Macro annotations are OK when it comes to codegen for interop (e.g. something like @main annotations). Embedding your Scala program into a host environment without having to write boilerplate code is great, and since none of this is visible at type checking, it will not lead to dialects and fragmentation.

Having macro annotations restrict your program is also OK. Macro annotations could check that your program is pure, or that it can be translated to SQL or Datalog or any property you like. Enforced language subsets are not dialects,

The idea of @smarter, which I find quite clever, is to re-interpret a macro annotation like @data as a way to restrict your program. It now indicates that the definitions required by the @data class specification are all present. That by itself is useful and should be uncontroversial. You could manually check that all required definitions are there, but with @data the compiler does it for you, and you see at a glance what kind of class this is.

Then as an added convenience the compiler or IDE can also generate any definitions that are missing for you. You can freely replace or edit those definitions; the annotation will simply check that even after editing they are still of the right shape.

If the added code is small and easy to understand I can see this working quite well. Sort of like automatically adding getters and setters in Java IDEs. If the added code is large and convoluted that’s another matter. Then probably you should not do it. But at least we won’t have the situation that large and convoluted code gets added under the surface without this being pushed in the face of the developer.

So the point is, the rewrite aspect is really just an added convenience. It could be achieved in a number of ways or be omitted altogether. The important part is the change in viewpoint: The annotation tells you want content you can expect to see in the class.


Not sure what happened to my email reply, so I’ll repost:

The problem we’re trying to solve is that the macro should not influence the types. I think something akin to the Typescript example given can solve that. So basically what we need is

  1. A language for expressing in the types what the shape is of the code that will be generated

  2. Allow annotation macros to be responsible for providing the implementation of methods etc. expressed in the type.

So for example, there should be a way to express, not in a turing-complete executable macro code language, but in the types, whether as part of the definition of the annotation or otherwise:

  1. For the @data example, something like “Annotates a case class C, and for every field f: T there will be a method with${f.capitalize}(p: T): C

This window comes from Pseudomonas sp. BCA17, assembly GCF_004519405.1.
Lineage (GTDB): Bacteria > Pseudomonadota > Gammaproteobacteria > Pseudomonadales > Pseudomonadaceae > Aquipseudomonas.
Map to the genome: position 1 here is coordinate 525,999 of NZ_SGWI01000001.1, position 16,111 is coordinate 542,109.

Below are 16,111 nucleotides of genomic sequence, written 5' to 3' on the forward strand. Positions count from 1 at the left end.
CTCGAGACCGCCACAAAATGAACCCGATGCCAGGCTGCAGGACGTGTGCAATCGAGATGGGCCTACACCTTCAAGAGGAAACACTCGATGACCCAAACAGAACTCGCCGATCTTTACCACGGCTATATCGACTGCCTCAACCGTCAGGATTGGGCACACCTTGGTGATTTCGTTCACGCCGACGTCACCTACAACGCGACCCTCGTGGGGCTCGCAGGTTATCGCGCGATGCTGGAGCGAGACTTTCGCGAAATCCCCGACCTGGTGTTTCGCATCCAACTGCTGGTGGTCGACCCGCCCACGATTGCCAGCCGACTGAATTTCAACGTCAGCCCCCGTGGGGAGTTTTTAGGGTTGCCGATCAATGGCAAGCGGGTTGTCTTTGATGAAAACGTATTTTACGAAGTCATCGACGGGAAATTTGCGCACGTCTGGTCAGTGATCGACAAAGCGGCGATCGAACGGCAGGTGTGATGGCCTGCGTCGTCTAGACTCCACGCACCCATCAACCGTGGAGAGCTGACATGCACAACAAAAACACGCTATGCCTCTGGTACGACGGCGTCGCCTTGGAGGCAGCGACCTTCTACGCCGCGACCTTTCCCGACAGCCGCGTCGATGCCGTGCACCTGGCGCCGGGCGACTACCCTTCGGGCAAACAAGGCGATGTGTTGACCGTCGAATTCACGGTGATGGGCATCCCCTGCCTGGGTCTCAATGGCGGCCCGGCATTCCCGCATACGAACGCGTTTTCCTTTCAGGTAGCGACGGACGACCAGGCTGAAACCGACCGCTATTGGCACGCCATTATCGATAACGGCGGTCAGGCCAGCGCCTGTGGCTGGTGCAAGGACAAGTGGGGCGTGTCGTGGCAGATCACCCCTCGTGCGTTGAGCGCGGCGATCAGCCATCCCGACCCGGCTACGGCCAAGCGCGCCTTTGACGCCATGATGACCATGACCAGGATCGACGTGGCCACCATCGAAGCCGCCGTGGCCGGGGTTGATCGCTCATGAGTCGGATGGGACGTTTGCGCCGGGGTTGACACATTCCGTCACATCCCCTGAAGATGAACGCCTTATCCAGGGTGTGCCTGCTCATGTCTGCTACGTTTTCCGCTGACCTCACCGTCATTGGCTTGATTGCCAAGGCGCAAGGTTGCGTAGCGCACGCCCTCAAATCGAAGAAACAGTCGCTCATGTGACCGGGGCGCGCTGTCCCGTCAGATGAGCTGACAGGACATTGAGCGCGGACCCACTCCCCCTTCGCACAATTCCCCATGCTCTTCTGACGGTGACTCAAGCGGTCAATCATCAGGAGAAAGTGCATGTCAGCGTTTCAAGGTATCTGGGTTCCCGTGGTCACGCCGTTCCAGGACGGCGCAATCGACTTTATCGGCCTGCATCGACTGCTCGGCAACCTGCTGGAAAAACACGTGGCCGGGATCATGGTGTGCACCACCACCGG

2. For monocle @Lenses, something like "Annotates a case class C, takes a parameter prefix: String = "", and for every field f: T there will be a field in the companion ${prefix}f: Lens[C, T]
  3. I would like to be able to write a macro for scalas-react components, that can be expressed as: “Annotates a trait, class or object containing a case class that must be named Props, and a field named component, and generates an apply method with the same parameters as Props, with return type VdomElement

Then, after macro expansion you don’t need to run the type checker, but you do need to check that there aren’t missing method bodies. (If the current pipeline doesn’t allow missing method bodies that far, you could let them have some kind of special body that will error later if not replaced, I guess.)

It seems unfortunate that this would force the macro implementation and the shape specification to be redundant in some ways. IIUC match types can also be redundant with a corresponding pattern match. Maybe this could be solved, but even if it’s not, it’s still better than anything else IMO.

Also if type-level name mangling is too much, both examples could replace the prefix with an enclosing object. Something like:

case class Person(name: String):
  object `with`:
    def name(name: String) = copy(name = name)


case class Person(name: String)
object Person:
  object lenses:
    val name = Lens[Person, String]( => _.copy(name = name))

I think “dialects” and “fragmentation” refer to characteristics of the Scala code that people write. Facilities for boilerplate expansion will influence that, whether the boilerplate expansion happens before typechecking or afterward. And I think you’re implying that “dialects” are inherently bad, and are the kind of thing that sullied the good name of Scala 2.x. But, would you consider things like Lombok or Java annotation-driven frameworks to be “dialects” in that sense? I sure would, but they sure didn’t hurt the adoption of Java.

I’d agree that it sounds really elegant to reframe the codegen problem as a “lint failure” followed by a corresponding “code fix”. But however it’s framed, if a “dialect” is to be avoided, then it sounds like the benefit (compression of boilerplate into its essence) is what’s being avoided.

TLDR: I guess I’d argue that “dialect” is the goal, so if that’s incompatible with Scala’s principles then there’s no sense in trying to find some path toward code generation.

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@nafg I am arguing against the very idea of allowing to create language dialects like @data classes. Whether you do it via macro-expansion or via a super-powerful meta-type system is secondary. If we allow that by whatever means, we will get dozens or hundreds of un-coordinated de facto language extensions. That’s the Lisp dream and the Lisp curse.

As an aside, I’m really happy to see all the work that’s gone into cleaning up metaprogramming and making it first-class. But around the edges, I think there’s all too much over-correction around things that, maybe someone said one time confused them about Scala.

This is only my own opinion, for whatever it’s worth – but I don’t think that “dialects” from annotation macros were ever a deal-breaking confusion point for anyone in Scala 2.x. If anyone had a problem with “dialects”, they were of the variety that is still completely possible without any sort of metaprogramming.

Edit: want to make sure to note that my “air quotes” aren’t meant to be sarcastic, and I hope I’m not coming off as disrespectful. I really do appreciate all the work that’s gone into Scala 3, and I totally understand the desire to keep as many unbroken seals on it as possible.